Seems like everyone has gotten the message about climate change. Human-generated greenhouse gases like carbon dioxide are the major culprit, and the effects include rising sea levels, more intense hurricanes, droughts, and loss of biodiversity. People want to know what they can personally do to reduce greenhouse gas emissions. Everywhere you look, there’s another list of “Ten Easy Things You Can Do to Save the Earth.”
My husband and I got serious about reducing our own contribution to climate change a few years ago. We started by signing up for a sustainable-living class and taking a hard look at our lifestyle. It was easy to make the first changes. We installed compact fluorescent light bulbs, turned down the thermostat, and made more trips by bicycle. These changes weren’t hard at all, and we ended up saving money too.
But once we had done the simple stuff, we were faced with some difficult tradeoffs. In order to make big reductions in our carbon emissions, we would need to spend some big money. Should we buy a new refrigerator or upgrade the house with double-paned windows? What about installing solar panels or buying a more fuel-efficient car? Since so much money was on the line, we wanted to get the maximum reduction in greenhouse-gas emissions for every dollar we spent. Those “Ten Easy Things” lists didn’t help, since they didn’t tell us how big a reduction we’d get from each checklist item.
But one of the biggest contributors to climate change didn’t even appear on the checklists. We found out what it was in late 2006, when the U.N. released a report called Livestock’s Long Shadow. The report states that the livestock sector is responsible for 18 percent of all worldwide greenhouse gas emissions. That’s more than the emissions from the entire transportation sector–planes, trains, cars, and boats–combined. We realized that we were already having a big impact by putting vegan food on our plates every day. We also learned from the report that the livestock sector is a top contributor to the world’s most serious environmental problems, such as water pollution, air pollution, and land degradation. Demand for meat is rising quickly as the world gets more affluent, which makes the problems even worse.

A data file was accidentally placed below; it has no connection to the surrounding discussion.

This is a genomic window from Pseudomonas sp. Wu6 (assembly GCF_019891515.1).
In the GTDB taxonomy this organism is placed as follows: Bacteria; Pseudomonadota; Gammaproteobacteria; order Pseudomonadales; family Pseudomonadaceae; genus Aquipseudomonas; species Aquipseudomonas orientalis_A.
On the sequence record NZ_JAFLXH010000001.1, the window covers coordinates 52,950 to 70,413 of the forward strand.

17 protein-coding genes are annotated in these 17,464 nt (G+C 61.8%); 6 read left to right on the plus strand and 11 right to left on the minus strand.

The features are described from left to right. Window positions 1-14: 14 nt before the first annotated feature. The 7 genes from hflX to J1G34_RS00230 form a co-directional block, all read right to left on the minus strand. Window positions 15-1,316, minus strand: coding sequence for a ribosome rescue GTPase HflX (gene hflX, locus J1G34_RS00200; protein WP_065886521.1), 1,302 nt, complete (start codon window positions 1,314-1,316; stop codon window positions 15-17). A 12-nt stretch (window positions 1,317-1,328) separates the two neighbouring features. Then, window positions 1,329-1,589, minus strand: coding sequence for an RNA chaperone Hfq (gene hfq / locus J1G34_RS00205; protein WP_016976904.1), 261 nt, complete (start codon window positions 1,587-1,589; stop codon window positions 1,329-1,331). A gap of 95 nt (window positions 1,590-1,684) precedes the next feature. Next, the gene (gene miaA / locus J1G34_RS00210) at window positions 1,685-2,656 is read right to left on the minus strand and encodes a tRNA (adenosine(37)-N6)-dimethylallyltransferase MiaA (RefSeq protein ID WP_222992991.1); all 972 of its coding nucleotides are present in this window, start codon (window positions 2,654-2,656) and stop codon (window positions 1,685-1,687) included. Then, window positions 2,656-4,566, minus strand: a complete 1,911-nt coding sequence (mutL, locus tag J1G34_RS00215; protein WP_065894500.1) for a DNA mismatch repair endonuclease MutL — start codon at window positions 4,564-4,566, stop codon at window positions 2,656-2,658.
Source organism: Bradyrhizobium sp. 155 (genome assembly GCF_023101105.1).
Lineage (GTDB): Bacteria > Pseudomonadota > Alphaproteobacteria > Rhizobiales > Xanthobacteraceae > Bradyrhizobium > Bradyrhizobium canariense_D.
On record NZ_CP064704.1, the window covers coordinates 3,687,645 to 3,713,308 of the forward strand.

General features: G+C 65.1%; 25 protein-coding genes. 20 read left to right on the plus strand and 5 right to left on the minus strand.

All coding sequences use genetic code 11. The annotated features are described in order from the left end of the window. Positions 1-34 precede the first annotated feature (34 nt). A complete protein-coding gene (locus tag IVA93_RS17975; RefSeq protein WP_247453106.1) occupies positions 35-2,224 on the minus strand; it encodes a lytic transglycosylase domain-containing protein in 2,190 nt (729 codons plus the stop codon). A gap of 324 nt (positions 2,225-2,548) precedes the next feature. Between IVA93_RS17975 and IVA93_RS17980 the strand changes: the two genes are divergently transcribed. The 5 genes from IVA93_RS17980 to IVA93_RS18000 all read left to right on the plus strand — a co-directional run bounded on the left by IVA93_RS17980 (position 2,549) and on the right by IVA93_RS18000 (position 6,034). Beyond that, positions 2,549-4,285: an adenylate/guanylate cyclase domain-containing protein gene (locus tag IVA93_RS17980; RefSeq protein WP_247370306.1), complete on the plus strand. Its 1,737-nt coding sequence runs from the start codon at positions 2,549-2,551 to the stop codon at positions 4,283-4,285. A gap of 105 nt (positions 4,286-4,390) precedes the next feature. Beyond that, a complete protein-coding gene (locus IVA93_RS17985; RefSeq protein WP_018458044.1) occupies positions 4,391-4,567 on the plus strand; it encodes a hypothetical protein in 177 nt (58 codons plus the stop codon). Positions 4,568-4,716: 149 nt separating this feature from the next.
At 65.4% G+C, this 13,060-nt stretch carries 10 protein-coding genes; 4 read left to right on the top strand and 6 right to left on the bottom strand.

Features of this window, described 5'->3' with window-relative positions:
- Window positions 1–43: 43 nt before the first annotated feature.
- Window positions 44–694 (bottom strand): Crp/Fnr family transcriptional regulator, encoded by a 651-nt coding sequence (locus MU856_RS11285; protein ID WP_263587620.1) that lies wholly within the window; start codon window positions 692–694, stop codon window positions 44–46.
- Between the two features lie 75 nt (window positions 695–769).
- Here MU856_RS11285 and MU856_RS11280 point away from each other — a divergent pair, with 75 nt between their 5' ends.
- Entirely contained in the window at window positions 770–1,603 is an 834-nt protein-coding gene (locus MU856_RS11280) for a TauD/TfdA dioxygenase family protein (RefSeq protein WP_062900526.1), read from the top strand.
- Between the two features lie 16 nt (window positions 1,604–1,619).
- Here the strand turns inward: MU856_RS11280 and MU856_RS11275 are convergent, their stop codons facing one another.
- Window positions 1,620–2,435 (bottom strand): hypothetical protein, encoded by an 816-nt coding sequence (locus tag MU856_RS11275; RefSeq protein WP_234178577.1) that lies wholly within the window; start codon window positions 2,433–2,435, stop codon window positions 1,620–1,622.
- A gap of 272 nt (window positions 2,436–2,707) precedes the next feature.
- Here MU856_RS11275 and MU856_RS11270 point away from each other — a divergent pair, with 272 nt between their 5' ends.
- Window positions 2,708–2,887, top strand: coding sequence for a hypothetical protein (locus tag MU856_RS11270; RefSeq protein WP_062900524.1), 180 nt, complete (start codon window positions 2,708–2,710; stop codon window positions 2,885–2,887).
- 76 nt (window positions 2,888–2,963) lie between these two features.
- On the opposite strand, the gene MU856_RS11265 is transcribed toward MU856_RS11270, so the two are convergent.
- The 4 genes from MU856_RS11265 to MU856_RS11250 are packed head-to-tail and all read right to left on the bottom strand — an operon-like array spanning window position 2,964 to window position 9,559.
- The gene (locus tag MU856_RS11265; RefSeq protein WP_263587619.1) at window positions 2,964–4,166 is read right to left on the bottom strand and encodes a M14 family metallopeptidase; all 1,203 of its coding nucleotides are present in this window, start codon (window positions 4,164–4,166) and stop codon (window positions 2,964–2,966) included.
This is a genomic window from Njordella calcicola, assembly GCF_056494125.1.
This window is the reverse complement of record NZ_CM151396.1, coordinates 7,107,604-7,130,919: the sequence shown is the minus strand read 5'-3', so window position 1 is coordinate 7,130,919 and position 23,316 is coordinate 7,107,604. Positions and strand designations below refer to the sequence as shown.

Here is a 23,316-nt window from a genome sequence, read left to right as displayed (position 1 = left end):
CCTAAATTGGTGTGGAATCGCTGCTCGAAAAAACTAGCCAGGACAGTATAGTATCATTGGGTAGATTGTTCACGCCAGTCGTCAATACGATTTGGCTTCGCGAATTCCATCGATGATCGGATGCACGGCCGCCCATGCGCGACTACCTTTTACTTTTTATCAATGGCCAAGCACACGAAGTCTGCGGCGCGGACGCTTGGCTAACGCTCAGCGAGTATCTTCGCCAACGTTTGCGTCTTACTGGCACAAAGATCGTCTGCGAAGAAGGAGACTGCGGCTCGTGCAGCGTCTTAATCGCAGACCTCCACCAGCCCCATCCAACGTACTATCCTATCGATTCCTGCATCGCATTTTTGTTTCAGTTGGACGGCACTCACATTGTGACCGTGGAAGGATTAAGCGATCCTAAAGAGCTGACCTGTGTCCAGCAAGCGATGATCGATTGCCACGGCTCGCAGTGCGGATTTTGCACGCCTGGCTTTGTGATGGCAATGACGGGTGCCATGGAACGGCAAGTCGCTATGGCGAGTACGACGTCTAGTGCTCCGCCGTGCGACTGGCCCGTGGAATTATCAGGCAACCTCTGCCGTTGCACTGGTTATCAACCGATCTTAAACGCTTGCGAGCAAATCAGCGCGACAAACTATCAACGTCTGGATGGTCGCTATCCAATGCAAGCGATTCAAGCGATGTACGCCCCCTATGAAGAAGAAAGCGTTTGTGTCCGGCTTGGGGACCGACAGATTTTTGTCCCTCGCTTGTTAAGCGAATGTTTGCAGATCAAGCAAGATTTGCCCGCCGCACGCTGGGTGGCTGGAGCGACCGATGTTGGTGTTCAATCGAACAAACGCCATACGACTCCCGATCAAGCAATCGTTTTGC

We found some more connections between diet and climate change in a University of Chicago study. If you replace your Camry with a hybrid Prius, you’ll save about 1 ton of carbon dioxide emissions each year. Good stuff, but the study goes on to say that changing from a meat-based diet to a vegan diet saves the equivalent of 1.5 tons of carbon dioxide emissions every year! If all Americans cut back on meat consumption by just 20 percent, it would yield the same reduction in greenhouse gas emissions as if everyone in the country switched from driving a Camry to driving a Prius! And vegetables cost a lot less than a new car.
Dr. Rajendra Pachauri, chair of the Intergovernmental Panel on Climate Change and one of the world’s foremost authorities on climate change, has recommended that people have at least one meat-free day per week. Sadly, this recommendation received little media coverage. Even though we now have scientific evidence that meat consumption is a major contributor to climate change, the “eat less meat” message isn’t on many “Top 10” lists. And despite the devastating environmental impacts of the livestock industry, not one of America’s environmental nonprofits has launched a major campaign to promote reductions in meat consumption.
My husband and I are still turning off the lights and washing the clothes in cold water, but now we know that one of the best things we can do is to spread the word about the connection between climate change and what’s on people’s dinner plates. Talk about an inconvenient truth.
For more information, see “Fight Climate Change With Diet Change.”
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